11. ^ The Mirror of literature, amusement, and instruction, Volume 4. J. Limbird, 143, Strand. Retrieved 2007-12-31. One of the last instances of supposed demoniacal possession among Protestants was that of George Lukins, who was a native of Yatton, in Somersetshire, and had been brought up a tailor. This person, about the year 1770, whilst going around the neighbourhood with other young fellows, acting Christmas plays or mummeries, suddenly fell down senseless, struck, as he conceived, by an invisible hand, which was thus allowed to punish him for the part he was playing, though his general conduct through life had been commendable and pious.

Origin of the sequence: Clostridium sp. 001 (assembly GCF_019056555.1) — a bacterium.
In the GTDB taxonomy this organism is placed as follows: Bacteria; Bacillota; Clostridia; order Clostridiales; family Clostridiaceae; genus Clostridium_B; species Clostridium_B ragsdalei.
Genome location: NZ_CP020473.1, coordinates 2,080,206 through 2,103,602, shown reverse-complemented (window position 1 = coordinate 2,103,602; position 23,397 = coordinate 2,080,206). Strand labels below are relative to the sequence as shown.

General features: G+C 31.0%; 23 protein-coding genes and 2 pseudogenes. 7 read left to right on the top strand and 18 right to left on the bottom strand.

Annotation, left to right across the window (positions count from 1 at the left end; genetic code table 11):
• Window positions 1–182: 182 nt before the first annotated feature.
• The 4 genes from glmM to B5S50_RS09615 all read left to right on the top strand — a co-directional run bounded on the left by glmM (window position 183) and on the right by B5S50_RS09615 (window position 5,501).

12. ^ a b Encyclopaedia Britannica; or A dictionary of arts, sciences, and .... Encyclopaedia Britannica. Retrieved 2007-12-31. He asserts that Lukins's first seizure was nothing more than a fit of drunkenness that he always foretold his fits, and remained sensible during their continuance; that he frequently saw Lukins in his fits, 'in every one of which, except in singing, he performed not more than most active young people easily do; that he was detected in an imposture with respect to the clenching of his hands; that after money had been collected for him, he got suddenly well; that he never had any fits while he was at St George's Hospital in London; nor when visitors were excluded from his lodgings, by desire of the author of the Narrative; and that he was particularly careful never to hurt himself by his exertions during the paroxysm.